Physics Help Forum Energy of water flow in a channel

 Thermodynamics and Fluid Mechanics Thermodynamics and Fluid Mechanics Physics Help Forum

 Jan 28th 2015, 09:22 AM #1 Junior Member   Join Date: Jan 2015 Posts: 3 Energy of water flow in a channel Hey guys, I have a channel of 0.5 meter width and depth of 0.5 meter as well. The water is being pumped into the channel by a pump having Max Head (22.5 meter) and Max flow rate (500 L/min). The connection between the pump and the channel is by means of a pipe of 2 inch(0.0508 meter) dia. I need to calculate the energy of water flow in the channel. Any help would be appreciated. Thanks. Last edited by pheonixrider; Jan 28th 2015 at 10:29 AM.
 Jan 28th 2015, 09:47 AM #2 Physics Team     Join Date: Jun 2010 Location: Morristown, NJ USA Posts: 2,354 I assume you are only concerned here with mechanical energy, not thermal energy, correct? Because strictly speaking the energy in a fluid flow includes its enthalpy. I also assume that the channel is level, and the rate of flow of the water in it is constant. In this case the energy in the flow is (1/2)rho v^2, where rho is the density of water. The units of this in energy (Joules) per cubic meter. So all you need do is calculate the velocity of flow. Given the flow rate of 500 L/min you can convert that to m^3/min, and divide by the cross-section area of the channel to get velocity of water in the channel.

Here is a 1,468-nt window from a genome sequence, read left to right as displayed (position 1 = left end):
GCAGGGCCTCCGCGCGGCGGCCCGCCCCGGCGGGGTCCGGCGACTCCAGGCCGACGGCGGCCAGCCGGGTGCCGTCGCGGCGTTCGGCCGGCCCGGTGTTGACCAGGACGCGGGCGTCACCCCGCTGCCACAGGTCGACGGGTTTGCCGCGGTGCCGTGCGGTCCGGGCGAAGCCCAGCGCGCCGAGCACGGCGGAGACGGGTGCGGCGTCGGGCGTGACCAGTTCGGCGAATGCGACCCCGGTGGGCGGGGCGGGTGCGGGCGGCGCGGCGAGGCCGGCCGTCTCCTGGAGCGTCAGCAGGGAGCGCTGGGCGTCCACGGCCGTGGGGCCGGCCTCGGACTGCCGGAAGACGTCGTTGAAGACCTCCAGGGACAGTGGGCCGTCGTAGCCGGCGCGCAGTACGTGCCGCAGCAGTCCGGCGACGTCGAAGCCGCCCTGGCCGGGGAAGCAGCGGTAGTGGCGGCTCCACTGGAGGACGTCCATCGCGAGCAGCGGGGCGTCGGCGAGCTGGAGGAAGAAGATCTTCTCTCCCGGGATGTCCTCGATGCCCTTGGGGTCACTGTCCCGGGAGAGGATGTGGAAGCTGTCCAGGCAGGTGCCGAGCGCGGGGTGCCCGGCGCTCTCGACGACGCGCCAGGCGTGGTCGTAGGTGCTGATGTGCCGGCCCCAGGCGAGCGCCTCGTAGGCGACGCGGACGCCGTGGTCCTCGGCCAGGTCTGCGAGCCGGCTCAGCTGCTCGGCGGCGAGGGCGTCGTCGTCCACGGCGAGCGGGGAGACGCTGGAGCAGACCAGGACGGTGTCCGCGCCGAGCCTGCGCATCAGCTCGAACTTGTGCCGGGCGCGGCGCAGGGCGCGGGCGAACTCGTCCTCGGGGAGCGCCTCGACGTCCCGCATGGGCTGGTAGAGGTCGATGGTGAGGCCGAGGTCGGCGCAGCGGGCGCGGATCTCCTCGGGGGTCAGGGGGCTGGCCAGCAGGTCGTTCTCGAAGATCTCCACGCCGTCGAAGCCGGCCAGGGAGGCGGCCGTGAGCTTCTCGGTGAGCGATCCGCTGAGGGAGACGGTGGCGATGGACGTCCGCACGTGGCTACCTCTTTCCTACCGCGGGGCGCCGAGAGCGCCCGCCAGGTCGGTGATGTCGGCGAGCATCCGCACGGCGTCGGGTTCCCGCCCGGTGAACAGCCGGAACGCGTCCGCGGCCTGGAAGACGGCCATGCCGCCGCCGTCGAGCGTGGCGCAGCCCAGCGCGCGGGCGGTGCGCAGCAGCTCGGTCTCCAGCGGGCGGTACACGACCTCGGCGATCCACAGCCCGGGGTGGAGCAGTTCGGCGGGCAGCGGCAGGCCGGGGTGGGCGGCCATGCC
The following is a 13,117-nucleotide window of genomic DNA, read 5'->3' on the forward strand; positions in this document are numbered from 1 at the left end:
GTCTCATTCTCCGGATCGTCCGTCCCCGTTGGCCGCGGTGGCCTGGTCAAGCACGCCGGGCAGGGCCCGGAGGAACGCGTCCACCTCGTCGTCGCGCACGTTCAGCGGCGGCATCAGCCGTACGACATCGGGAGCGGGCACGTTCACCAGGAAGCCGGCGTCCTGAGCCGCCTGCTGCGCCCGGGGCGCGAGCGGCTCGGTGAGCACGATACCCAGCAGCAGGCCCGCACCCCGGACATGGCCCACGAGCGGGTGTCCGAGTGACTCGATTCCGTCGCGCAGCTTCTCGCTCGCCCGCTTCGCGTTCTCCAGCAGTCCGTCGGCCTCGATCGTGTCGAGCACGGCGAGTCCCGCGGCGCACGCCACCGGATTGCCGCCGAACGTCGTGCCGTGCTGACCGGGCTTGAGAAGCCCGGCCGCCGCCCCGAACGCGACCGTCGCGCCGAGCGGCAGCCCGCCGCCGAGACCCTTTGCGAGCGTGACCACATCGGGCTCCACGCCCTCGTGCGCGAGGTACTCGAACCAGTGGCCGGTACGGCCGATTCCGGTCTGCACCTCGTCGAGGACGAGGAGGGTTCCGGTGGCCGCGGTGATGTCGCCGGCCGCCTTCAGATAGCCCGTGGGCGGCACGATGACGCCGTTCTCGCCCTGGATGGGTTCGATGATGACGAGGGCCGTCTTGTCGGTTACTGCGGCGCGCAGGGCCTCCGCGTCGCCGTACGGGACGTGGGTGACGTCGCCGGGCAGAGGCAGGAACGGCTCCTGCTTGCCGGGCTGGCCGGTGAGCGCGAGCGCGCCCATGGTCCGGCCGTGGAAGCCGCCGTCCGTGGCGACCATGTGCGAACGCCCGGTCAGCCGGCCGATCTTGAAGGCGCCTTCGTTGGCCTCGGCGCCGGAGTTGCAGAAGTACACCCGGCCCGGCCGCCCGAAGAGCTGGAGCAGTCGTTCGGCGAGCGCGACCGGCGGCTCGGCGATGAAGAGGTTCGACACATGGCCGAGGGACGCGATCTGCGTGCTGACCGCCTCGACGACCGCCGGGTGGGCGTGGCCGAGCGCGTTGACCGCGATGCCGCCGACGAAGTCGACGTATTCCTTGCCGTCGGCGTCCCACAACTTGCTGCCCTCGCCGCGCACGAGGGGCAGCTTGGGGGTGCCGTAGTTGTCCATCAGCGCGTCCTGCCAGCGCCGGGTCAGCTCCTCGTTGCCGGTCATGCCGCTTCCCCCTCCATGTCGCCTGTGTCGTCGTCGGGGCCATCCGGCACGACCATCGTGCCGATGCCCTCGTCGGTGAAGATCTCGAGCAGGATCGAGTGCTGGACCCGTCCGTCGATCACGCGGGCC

Jan 28th 2015, 11:37 AM #3 Junior Member   Join Date: Jan 2015 Posts: 3 Thank you for your response. Yes, only concerned with the mechanical energy. So basically, we have used, Volumetric flow rate = Velocity x Area Calculated velocity from above and for energy we have used, (1/2)*rho*Velocity^2 We have ignored the pressure head because the base of the channel is the datum, right?
Jan 29th 2015, 07:54 AM   #4
Physics Team

Join Date: Jun 2010
Location: Morristown, NJ USA
Posts: 2,354
 Originally Posted by pheonixrider We have ignored the pressure head because the base of the channel is the datum, right?
Yes - like I said, I assume the channel is level. If the water has to flow up or downhill then you would add in a delta h term.

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